General Manager of Pro Carton, the European Association of Carton and Cartonboard Manufacturers
General Manager, BPIF Cartons (British Printing Industries Federation)
Fuelled by the pandemic, consumers are keener than ever to make a difference to the environment and make more sustainable choices, starting with packaging.
Research by Pro Carton found that 54% of UK consumers have become more concerned about the environment since the COVID-19 pandemic began. Climate change was their second highest concern after the virus.
“Climate change is top of people’s minds and there is a strong desire from consumers to do the right thing,” says Tony Hitchin, General Manager of Pro Carton.
“There has been a tremendous increase in interest in using and buying sustainable packaging across brand owners, retailers and consumers. The message has got through very forcibly, and governments are helping too by taking action to reduce the amount of waste we create and eliminate products and packaging which are not sustainable, not renewable, or which harm the environment at the end of life.”
Packaging needs during the pandemic
As a result of the pandemic, the importance of sustainable packaging solutions is becoming impossible to ignore for many. Households are seeing much more waste and are responding by recycling more. Of the 1,023 British consumers surveyed by Pro Carton, 61% claimed to be recycling more waste now than a year ago.
The change of lifestyle during the pandemic has made more people realise the importance of sustainability and recycling wherever they can.Tony Hitchin, General Manager of Pro Carton
Hitchin remarks, “With the non-essential retail trade shut, we are all getting a lot more home deliveries. Recycling has become completely second nature and people are understanding more about their responsibilities to the environment. The change of lifestyle during the pandemic has made more people realise the importance of sustainability and recycling wherever they can.”
Meanwhile, with fewer opportunities to spend money on travel and leisure, over two-thirds of consumers said they would pay more for packaging which had less impact on the environment. In the UK, 50% said they have already switched brands based on concerns about packaging.
Finding new solutions
Consumers’ increased interest in sustainable solutions provides an opening for recyclable packaging options such as cardboard or cartonboard. A study by Material Economics found 25% of plastic packaging could be replaced by paper-based alternatives, reducing carbon dioxide by 85%.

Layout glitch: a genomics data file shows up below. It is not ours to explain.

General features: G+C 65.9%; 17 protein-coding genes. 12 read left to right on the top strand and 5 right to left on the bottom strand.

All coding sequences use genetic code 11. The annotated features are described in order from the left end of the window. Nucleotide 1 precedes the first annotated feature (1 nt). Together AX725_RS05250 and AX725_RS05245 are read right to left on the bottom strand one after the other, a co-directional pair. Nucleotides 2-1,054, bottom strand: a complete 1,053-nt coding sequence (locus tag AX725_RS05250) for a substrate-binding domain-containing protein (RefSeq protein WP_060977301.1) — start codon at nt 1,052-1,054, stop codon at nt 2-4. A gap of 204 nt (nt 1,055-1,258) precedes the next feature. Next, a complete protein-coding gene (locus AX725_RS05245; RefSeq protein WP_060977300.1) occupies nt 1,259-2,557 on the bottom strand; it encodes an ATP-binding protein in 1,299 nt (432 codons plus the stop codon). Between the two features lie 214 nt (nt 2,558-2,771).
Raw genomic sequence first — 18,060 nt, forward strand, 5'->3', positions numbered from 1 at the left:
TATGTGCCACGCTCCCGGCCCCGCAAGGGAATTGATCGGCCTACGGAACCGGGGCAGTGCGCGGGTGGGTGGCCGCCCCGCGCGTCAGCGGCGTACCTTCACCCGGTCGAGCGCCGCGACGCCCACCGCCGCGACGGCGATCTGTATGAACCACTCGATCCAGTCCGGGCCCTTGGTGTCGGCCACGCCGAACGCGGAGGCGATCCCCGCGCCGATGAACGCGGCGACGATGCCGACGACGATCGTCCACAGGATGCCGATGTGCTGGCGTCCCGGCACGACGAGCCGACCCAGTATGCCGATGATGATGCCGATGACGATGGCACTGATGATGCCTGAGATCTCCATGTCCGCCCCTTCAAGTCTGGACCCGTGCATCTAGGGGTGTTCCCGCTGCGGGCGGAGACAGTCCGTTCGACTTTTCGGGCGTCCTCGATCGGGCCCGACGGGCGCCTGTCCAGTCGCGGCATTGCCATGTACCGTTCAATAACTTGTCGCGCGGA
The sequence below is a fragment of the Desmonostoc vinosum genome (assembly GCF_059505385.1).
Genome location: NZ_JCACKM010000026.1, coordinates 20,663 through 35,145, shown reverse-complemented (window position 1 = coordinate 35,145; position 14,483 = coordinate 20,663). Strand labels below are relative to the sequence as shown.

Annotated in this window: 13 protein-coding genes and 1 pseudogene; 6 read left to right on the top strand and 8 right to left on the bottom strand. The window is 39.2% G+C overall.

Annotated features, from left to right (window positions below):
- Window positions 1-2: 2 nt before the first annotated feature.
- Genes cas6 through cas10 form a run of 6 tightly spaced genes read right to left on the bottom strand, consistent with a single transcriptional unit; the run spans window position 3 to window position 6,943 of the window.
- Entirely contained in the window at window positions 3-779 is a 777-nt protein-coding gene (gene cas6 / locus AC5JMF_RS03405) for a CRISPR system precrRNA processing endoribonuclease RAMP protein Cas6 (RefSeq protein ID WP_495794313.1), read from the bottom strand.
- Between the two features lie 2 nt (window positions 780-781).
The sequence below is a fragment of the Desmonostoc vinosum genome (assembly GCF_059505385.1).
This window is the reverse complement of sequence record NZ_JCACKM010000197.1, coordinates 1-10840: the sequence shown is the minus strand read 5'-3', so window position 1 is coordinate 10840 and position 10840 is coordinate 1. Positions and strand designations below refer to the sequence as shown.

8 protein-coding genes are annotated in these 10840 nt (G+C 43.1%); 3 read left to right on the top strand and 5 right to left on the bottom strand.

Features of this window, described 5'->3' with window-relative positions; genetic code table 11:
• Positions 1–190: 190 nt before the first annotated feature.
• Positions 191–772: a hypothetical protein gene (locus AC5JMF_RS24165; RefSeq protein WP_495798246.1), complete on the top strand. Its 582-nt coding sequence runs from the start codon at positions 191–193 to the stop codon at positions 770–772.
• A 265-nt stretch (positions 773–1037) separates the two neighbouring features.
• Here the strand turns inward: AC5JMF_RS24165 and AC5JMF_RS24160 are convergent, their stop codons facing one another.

Jon Clark, General Manager of BPIF Cartons, says, “The big advantage of paper-based packaging is that it comes from a renewable resource, is fully recyclable, and should it be erroneously put into nature it will biodegrade.
“That is what the circular economy should be all about. There is an origin and end of life for everything, that origin can be regenerated and no harm done at the end of life. That is the utopian position we want to get to.”
The big advantage of paper-based packaging is that it comes from a renewable resource, is fully recyclable, and should it be erroneously put into nature it will biodegrade.Jon Clark, General Manager of BPIF Cartons
With consumers more aware than ever of environmental issues, 75% said they would choose a product packaged in cardboard or cartonboard, while only 12% said plastic.
Clark adds, “Brand survival is based on understanding and satisfying consumer needs and this is so clear, it is really a no-brainer. Brands want to be responsible and appeal to their consumers.”
The future of cartonboard
Technological advances have seen the adaptability of cartonboard packaging solutions increase dramatically in recent years.
Products such as meat, ice cream and fast food can all now be packaged in it, as opposed to previously widespread alternatives like plastic or polystyrene, while bottles made from wood fibre are being developed for liquid products.
Clark explains, “The future of cartonboard is incredibly bright and long-term availability is good. It ticks so many boxes. European forest owners are planting more trees than are harvested and as more trees are planted, more carbon dioxide is taken out of the air. Forest-based products really are the answer and packaging is a huge part of that.”
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